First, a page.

By LMQC Outside blogger Wade Ellett
Thanksgiving is right around the corner and old man winter has already started wrapping his gnarly fingers around the Midwest. But I’m going to stick with gratefulness and not complain!
I’m thankful to live in a beautiful river valley with so many amazing places to explore.
So in the spirit of the season, here are 3 new parks and trails I’d never been to before. They’re not far from home, and have a lot to offer!
I talk to a lot of people and do a lot of research to try to find interesting places to write about, but I just happened to stumble upon Discovery Park.
I’m grateful for that happy accident, because this is a great place! Discovery Park has a small trail system, but it’s quite nice.
You can stroll along one and a half miles of paved trail, perfect for strollers or wheelchair users. Off of this paved trail, you’ll find access to the 2 miles of primitive trails.
Though not too challenging, you’ll find yourself surrounded by trees, and I have no doubt it will be beautiful in the snow. After exploring the paved and primitive trails, warm up in the Environmental Learning Center.
It features a permanent exhibit outlining the changes that have occurred in the Iowa landscape, as well as temporary exhibits, live reptiles and fish, and raptor displays. Nature-loving kids will love a visit here!
Why I’m grateful I visited:
Everyone should be able to benefit from the great outdoors, but unfortunately, not everyone can take advantage of trails with difficult terrain.
Discovery Park is a great place to get your fix and is accessible to everyone. Additionally, I’m grateful that the Environmental Learning Center is helping the next generation of adventurers learn about conservation and our environment.
With 6 miles of trails, much of which follows alongside the beautiful Cedar River, a hiker will have a pretty great time here.
During my visit, I explored the Overlook Trail, following it until I ran into a climber and had a great conversation.
If you’re interested in rock climbing or bouldering, there are a number of routes and problems for you to tackle. That’s not something you’re going to find at most state parks in the Midwest, but Palisades-Kepler is full of surprises!
On my return path on Overlook Trail, in what seemed like a scene from a Dan Brown novel, I noticed a staircase leading to an opening in a wall that I hadn’t seen on my approach.
As I descended, I realized it opened up onto the dam. I made my way onto a sandbar and watched the rapids on the Cedar River.
If you head down this way, exercise a great deal of caution because there are very strong currents, and loose footing.
For a higher vantage point, I made my way up the Cedar Cliff Trail to a small pavilion and an observation point overlooking the river. It’s a beautiful spot up there.
Though I’m certain many have made the relatively short pilgrimage in the summer months, I’m eager to make the trek in the snow (anyone have snowshoes I can borrow?), because I’m certain that the Cedar River looks beautiful when it’s icy.
Why I’m grateful I visited:
Palisades-Kepler State Park is pretty unique in the area. Between the climbing and bouldering opportunities – and incredible trails cutting through hardwood trees, ravines, and bluffs – this park feels like an ideal outdoor recreation area.
Add camping and boating once the wheel of seasons spins back around again, and this will really be the place to be.
Following a suggestion, I recently visited Soaring Eagle Nature Center. Though I had my doubts at first, I’m quite glad that I visited this spot!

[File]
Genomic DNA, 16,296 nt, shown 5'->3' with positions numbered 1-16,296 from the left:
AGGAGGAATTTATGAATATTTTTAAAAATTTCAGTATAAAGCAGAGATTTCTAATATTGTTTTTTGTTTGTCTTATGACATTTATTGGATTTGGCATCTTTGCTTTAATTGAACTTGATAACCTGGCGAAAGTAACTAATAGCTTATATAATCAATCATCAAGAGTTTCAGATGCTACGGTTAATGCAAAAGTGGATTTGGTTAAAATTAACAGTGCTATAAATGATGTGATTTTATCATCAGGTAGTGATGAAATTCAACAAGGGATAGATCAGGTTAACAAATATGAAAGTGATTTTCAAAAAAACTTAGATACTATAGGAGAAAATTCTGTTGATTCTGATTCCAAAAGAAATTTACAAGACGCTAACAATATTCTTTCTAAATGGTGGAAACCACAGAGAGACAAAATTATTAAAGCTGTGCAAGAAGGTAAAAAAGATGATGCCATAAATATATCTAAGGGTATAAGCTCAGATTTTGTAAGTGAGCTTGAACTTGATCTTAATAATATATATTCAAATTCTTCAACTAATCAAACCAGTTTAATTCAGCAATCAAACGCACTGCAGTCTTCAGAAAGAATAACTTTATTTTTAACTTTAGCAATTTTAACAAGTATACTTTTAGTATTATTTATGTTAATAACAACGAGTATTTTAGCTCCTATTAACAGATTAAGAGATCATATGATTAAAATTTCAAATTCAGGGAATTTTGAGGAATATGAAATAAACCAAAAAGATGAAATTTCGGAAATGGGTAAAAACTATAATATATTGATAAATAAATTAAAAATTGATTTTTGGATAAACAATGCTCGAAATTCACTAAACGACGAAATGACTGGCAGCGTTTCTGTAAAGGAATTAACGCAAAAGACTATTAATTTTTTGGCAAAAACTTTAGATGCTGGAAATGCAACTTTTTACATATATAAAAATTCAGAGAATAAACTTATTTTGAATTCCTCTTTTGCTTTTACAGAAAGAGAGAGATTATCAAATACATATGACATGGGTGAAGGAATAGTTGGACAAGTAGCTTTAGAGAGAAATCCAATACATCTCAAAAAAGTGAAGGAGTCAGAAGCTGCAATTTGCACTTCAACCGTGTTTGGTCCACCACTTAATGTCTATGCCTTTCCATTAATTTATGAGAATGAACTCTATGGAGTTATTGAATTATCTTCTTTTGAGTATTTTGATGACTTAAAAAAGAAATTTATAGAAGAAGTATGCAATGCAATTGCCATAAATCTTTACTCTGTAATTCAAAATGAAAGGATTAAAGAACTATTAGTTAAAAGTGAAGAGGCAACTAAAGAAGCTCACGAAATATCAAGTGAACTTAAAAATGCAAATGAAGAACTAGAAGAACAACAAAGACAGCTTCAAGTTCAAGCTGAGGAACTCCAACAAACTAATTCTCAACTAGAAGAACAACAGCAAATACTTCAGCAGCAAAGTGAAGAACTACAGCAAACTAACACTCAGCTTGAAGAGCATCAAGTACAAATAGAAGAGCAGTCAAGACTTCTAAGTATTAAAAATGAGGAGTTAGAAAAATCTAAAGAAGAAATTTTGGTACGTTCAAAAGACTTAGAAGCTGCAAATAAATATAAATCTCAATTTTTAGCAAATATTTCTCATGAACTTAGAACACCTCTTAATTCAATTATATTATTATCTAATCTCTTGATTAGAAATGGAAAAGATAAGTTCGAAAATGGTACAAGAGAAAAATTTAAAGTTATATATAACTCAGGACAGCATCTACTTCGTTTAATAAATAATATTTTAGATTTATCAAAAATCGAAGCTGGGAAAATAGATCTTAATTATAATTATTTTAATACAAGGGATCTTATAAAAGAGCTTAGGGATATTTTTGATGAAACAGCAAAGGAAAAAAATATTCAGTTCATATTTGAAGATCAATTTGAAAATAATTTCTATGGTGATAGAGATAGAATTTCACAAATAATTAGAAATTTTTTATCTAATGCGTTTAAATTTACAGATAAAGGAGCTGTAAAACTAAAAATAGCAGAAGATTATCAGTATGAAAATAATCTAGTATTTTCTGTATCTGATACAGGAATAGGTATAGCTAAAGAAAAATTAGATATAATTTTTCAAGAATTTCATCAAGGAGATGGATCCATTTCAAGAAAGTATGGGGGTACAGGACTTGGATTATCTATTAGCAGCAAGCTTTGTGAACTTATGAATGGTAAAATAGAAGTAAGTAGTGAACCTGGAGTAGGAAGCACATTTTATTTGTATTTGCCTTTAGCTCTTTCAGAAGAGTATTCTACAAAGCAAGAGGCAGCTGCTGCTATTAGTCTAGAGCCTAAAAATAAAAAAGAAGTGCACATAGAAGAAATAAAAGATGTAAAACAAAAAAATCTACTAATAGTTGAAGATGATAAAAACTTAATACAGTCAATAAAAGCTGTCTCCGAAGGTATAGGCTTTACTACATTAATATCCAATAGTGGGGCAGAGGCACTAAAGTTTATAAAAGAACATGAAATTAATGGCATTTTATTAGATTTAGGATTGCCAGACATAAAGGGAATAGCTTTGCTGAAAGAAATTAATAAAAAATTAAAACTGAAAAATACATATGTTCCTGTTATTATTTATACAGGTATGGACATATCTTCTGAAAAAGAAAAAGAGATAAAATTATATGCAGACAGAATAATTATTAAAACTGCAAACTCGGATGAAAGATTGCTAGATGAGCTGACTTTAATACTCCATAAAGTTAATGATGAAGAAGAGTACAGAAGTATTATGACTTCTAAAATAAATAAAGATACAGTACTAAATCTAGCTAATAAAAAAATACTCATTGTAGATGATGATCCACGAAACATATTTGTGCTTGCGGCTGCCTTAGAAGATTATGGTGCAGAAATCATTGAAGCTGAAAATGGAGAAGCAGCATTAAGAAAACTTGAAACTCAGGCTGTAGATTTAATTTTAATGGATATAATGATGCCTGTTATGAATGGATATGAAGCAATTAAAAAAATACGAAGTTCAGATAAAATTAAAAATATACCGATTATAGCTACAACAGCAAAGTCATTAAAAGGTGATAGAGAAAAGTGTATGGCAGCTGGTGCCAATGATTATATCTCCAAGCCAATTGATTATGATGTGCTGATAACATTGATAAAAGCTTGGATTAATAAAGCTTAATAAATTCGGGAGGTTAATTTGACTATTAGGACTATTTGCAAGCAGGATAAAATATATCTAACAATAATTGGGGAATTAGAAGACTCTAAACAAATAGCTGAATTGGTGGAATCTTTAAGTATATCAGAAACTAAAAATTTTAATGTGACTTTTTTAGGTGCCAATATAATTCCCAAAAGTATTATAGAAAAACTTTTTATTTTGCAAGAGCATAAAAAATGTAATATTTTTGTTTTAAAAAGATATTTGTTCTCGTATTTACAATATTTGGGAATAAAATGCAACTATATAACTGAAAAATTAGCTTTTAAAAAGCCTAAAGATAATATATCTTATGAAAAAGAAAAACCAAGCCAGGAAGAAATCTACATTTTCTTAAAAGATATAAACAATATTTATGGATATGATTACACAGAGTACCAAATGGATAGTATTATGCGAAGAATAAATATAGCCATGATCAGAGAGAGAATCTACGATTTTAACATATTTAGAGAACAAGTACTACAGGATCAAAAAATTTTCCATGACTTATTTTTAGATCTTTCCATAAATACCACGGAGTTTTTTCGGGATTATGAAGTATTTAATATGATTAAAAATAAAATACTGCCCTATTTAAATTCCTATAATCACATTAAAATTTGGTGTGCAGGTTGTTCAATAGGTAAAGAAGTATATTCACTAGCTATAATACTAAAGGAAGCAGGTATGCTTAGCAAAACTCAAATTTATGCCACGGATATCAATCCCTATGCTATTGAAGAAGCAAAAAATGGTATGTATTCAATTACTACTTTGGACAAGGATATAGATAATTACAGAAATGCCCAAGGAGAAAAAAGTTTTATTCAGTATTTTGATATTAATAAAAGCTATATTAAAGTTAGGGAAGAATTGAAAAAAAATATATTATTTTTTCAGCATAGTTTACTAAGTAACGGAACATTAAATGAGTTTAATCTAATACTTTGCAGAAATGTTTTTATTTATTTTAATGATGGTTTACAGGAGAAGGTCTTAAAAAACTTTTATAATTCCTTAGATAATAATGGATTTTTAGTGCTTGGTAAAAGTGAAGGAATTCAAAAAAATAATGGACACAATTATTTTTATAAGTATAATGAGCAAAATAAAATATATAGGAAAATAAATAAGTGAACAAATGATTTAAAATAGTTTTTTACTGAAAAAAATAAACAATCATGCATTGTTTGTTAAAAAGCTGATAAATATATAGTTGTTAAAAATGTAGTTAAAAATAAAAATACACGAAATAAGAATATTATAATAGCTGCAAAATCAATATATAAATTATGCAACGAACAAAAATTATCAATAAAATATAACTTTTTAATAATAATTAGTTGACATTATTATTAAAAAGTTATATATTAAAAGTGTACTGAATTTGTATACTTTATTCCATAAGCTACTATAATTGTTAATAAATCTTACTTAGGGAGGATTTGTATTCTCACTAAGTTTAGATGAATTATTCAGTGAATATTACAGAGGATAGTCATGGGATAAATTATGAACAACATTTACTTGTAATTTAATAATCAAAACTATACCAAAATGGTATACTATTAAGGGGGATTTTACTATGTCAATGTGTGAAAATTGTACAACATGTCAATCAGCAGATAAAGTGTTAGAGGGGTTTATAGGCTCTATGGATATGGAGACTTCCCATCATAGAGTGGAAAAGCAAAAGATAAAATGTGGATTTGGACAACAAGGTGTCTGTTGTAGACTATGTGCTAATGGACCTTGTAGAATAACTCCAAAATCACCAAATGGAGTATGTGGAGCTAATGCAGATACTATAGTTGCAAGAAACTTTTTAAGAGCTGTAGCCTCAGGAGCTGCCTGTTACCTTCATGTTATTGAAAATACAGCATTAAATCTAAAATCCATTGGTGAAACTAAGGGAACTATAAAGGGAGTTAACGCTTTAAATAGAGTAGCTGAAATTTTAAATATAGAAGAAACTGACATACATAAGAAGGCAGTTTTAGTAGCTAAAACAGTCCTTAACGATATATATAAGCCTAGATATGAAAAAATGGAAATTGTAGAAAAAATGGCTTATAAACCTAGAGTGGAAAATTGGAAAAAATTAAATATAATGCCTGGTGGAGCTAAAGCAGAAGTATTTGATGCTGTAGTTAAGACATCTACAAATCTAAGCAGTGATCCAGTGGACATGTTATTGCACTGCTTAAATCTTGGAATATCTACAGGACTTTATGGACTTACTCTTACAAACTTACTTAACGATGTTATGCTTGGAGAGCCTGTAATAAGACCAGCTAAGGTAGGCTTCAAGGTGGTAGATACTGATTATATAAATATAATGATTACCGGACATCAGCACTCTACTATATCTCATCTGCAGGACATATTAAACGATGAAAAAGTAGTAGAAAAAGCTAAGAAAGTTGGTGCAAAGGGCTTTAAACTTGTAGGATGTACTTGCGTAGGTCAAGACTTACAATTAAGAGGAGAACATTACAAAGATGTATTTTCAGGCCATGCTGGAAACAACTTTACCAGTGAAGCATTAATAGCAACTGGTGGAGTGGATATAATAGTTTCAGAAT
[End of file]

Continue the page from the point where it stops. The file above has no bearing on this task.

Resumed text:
While the Nature Center itself is only open for events and by appointment, the rest of the property is yours to explore until nightfall.
Roughly 3 miles of trails wind through and around restored native tall grass prairie, wetlands, and woodlands. The twisting and turning trails make the entire place feel bigger than it is.
You can use the trails to hike from the Nature Center to the Flannery One-Room Schoolhouse, which is the last-built and only remaining one-room schoolhouse in Clinton County.
The trails also connect to Eagle Point Park, where you can, if you’re interested, climb the stairs in the castle-like stone tower. I highly recommend it!
You’ll also find the Prairie Pasture Dog Park at Soaring Eagle. If you’re looking for a place to let your 4-legged friend run free, you’ll both love it. It features more than 8 acres with interesting structures, terrain, and plenty of running. Please note, however, that dogs must be leashed on the Soaring Eagle trails.
Why I’m grateful I visited:
One word; castle! Okay, I know that the stone tower isn’t technically a castle, and technically it’s part of Eagle Point Park.
However, since it’s accessible by Soaring Eagle trails, I’m going to count it.
Additionally, the trails are well-maintained, despite a fallen tree here or there, and the scenery varies so much, that you’ll feel as though you’re experiencing much more than 3 miles of hiking.
Although much of the hiking is simple and easy, you will find a few hills that could prove a little challenging depending on your skill level.
If you live in the Quad Cities, it’s a relatively short drive (which could be said of all the places I visited this month, actually), and if you live in Clinton, it’s just right around the corner! There are tons of great spots in our neck of the woods, and I’m grateful that I have the opportunity to explore them!
You probably won’t find me at a store on Black Friday. Instead, I’ll be enjoying the great outdoors with people that I love. That’s the kind of life I’m grateful for!
I hope that you’ll consider spending some time in nature yourself this month. What spots are you grateful for? I’d love to hear about them!
|Meet Wade Ellett, Let’s Move Quad Cities Outdoor Blogger. Wade is an outdoor adventurer who shares his passion for QC outdoor adventures here! Read his other posts by clicking here.|